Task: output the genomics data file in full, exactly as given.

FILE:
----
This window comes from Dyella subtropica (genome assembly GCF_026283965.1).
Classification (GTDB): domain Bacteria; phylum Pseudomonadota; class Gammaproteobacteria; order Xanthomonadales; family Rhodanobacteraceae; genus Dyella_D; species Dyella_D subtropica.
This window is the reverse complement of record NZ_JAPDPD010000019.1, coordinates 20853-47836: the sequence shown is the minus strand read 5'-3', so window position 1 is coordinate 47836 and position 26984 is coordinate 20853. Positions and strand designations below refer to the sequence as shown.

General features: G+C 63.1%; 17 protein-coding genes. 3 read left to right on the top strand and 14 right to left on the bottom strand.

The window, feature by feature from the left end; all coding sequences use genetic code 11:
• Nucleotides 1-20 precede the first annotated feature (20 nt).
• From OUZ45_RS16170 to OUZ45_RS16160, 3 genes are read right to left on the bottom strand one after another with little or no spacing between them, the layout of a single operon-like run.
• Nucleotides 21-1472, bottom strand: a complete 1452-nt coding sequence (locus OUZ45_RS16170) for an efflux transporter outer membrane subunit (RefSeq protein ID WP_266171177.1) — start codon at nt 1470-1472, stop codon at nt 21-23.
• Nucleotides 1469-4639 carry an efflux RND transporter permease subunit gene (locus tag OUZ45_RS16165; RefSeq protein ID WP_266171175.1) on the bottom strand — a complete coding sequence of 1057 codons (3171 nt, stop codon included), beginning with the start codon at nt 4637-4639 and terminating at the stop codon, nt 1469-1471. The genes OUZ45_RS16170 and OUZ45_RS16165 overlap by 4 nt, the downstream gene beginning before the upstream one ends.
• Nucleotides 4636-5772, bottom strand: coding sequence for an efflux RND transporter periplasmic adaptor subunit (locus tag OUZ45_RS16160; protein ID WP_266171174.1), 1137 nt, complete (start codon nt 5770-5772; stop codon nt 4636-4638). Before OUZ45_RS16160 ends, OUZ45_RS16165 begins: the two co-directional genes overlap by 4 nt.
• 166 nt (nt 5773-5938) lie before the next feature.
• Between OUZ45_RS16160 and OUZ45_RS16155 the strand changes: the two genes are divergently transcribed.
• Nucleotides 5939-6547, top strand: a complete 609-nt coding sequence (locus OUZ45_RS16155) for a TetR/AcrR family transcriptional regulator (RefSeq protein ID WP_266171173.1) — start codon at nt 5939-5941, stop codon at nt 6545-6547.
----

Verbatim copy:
This window comes from Dyella subtropica (genome assembly GCF_026283965.1).
Classification (GTDB): domain Bacteria; phylum Pseudomonadota; class Gammaproteobacteria; order Xanthomonadales; family Rhodanobacteraceae; genus Dyella_D; species Dyella_D subtropica.
This window is the reverse complement of record NZ_JAPDPD010000019.1, coordinates 20853-47836: the sequence shown is the minus strand read 5'-3', so window position 1 is coordinate 47836 and position 26984 is coordinate 20853. Positions and strand designations below refer to the sequence as shown.

General features: G+C 63.1%; 17 protein-coding genes. 3 read left to right on the top strand and 14 right to left on the bottom strand.

The window, feature by feature from the left end; all coding sequences use genetic code 11:
• Nucleotides 1-20 precede the first annotated feature (20 nt).
• From OUZ45_RS16170 to OUZ45_RS16160, 3 genes are read right to left on the bottom strand one after another with little or no spacing between them, the layout of a single operon-like run.
• Nucleotides 21-1472, bottom strand: a complete 1452-nt coding sequence (locus OUZ45_RS16170) for an efflux transporter outer membrane subunit (RefSeq protein ID WP_266171177.1) — start codon at nt 1470-1472, stop codon at nt 21-23.
• Nucleotides 1469-4639 carry an efflux RND transporter permease subunit gene (locus tag OUZ45_RS16165; RefSeq protein ID WP_266171175.1) on the bottom strand — a complete coding sequence of 1057 codons (3171 nt, stop codon included), beginning with the start codon at nt 4637-4639 and terminating at the stop codon, nt 1469-1471. The genes OUZ45_RS16170 and OUZ45_RS16165 overlap by 4 nt, the downstream gene beginning before the upstream one ends.
• Nucleotides 4636-5772, bottom strand: coding sequence for an efflux RND transporter periplasmic adaptor subunit (locus tag OUZ45_RS16160; protein ID WP_266171174.1), 1137 nt, complete (start codon nt 5770-5772; stop codon nt 4636-4638). Before OUZ45_RS16160 ends, OUZ45_RS16165 begins: the two co-directional genes overlap by 4 nt.
• 166 nt (nt 5773-5938) lie before the next feature.
• Between OUZ45_RS16160 and OUZ45_RS16155 the strand changes: the two genes are divergently transcribed.
• Nucleotides 5939-6547, top strand: a complete 609-nt coding sequence (locus OUZ45_RS16155) for a TetR/AcrR family transcriptional regulator (RefSeq protein ID WP_266171173.1) — start codon at nt 5939-5941, stop codon at nt 6545-6547.